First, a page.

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On-Ground Validation of a CNN-based Monocular Pose Estimation System for Uncooperative Spacecraft

Lorenzo Pasqualetto Cassinis1,Alessandra Menicucci1,Eberhard Gill1,Ingo Ahrns2,Jesus Gil Fernandez3
Delft University of Technology1Airbus Defence and Space2ESTEC3

Document details

Publishing year2021 PublisherESA Space Debris Office Publishing typeConference Name of conference8th European Conference on Space Debris
Pagesn/a Volume
T. Flohrer, S. Lemmens, F. Schmitz


The estimation of the relative pose of an inactive spacecraft by an active servicer spacecraft is a critical task in the design of current and planned space missions, due to its relevance for close-proximity operations, such as In-Orbit Servicing and Active Debris Removal. Among all the challenges, the lack of available space images of the inactive satellite makes the on-ground validation of current monocular camera-based navigation systems a challenging task, mostly due to the fact that standard Image Processing (IP) algorithms, which are usually tested on synthetic images, tend to fail when implemented in orbit. Following the recent appearance of robust and accurate monocular pose estimation systems based on Convolutional Neural Networks (CNNs), this paper reports on the testing of a novel CNN-based pose estimation pipeline with realistic lab-generated 2D monocular images of the European Space Agency's Envisat spacecraft. Following the current need to bridge the reality gap between synthetic and orbital images, the main contribution of this work is to test the performance of CNNs trained on synthetic datasets with more realistic images of the target spacecraft. The validation of the proposed pose estimation system is assured by the introduction of a calibration framework, which ensures an accurate reference relative pose between the target spacecraft and the camera for each lab-generated image, allowing a comparative assessment at both keypoints detection and pose estimation level.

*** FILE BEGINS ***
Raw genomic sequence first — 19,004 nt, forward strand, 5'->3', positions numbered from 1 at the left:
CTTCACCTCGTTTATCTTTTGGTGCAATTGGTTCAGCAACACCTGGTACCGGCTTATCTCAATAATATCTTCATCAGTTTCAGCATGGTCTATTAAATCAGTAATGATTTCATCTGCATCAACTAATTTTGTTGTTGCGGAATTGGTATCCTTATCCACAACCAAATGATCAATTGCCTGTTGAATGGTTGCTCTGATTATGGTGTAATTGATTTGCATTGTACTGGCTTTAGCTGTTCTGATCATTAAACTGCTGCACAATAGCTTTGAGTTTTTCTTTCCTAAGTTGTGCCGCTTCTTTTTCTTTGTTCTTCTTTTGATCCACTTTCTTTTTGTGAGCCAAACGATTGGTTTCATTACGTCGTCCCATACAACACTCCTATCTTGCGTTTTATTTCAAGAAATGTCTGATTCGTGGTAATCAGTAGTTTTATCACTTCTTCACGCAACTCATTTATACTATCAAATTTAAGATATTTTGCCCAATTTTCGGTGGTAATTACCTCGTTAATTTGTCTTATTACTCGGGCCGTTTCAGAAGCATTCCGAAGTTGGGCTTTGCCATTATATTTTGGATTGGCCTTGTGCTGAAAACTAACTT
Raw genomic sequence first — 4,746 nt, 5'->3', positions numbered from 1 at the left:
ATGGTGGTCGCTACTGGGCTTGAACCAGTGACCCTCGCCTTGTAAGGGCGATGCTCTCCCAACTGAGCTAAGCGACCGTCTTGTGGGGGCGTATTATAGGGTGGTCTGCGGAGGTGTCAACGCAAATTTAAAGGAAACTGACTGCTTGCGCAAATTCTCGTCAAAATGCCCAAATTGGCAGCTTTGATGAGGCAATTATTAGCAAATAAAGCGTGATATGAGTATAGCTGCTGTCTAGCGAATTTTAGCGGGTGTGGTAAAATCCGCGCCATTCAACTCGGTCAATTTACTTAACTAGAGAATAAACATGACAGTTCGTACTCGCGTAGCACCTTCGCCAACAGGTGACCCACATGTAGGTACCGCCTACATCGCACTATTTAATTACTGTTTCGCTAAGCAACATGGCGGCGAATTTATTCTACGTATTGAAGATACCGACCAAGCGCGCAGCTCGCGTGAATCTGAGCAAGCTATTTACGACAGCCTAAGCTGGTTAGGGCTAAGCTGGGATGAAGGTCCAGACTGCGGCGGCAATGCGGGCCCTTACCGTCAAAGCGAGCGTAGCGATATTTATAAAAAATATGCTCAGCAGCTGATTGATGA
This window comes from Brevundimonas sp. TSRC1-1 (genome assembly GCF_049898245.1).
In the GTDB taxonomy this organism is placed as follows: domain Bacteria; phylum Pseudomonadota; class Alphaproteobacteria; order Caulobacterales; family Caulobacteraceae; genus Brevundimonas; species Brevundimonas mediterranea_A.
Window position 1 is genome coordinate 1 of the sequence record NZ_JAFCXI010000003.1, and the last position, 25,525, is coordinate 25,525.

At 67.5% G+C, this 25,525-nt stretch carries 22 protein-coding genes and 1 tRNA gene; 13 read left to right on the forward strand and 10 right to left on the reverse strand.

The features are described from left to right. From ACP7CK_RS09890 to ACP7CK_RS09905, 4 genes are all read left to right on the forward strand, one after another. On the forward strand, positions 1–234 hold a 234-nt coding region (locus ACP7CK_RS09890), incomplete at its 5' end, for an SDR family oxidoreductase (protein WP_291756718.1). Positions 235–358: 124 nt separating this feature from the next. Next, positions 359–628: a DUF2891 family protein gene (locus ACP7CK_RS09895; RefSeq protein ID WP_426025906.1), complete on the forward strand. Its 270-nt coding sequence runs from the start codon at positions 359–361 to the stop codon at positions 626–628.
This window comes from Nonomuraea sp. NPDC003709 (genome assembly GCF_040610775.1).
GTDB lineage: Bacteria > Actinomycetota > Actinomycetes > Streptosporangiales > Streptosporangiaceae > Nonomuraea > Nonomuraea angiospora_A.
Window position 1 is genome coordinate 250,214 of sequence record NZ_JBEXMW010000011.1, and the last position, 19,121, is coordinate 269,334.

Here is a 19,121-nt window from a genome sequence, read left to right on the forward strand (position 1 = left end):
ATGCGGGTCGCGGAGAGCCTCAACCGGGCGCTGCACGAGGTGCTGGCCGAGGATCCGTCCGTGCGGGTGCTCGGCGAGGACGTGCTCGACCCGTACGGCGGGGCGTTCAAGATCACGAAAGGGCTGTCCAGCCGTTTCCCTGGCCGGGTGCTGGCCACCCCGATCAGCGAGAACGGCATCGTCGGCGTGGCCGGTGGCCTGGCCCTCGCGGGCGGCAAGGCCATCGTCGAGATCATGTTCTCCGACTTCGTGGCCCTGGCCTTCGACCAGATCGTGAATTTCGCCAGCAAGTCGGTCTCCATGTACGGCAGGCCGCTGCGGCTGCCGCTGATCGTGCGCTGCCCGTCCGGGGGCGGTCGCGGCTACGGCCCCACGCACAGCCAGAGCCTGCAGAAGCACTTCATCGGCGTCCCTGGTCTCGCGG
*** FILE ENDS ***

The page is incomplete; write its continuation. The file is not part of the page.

By creating a laboratory database of the Envisat spacecraft under space-like conditions, this work further aims at expanding the currently available lab-generated dataset of PRISMA’s Tango spacecraft as well as extending the current image acquisition procedures, in order to facilitate the establishment of a standardized on-ground validation procedure that can be used in different lab setups and with different target satellites.
The lab-representative images of the Envisat are generated at the Orbital Robotics and GNC lab (ORGL) of ESA’s European Space Research and Technology Centre (ESTEC). The VICON system is used together with a KUKA robotic arm to respectively track and control the trajectory of the monocular camera around a scaled 1:25 mock-up of the Envisat spacecraft.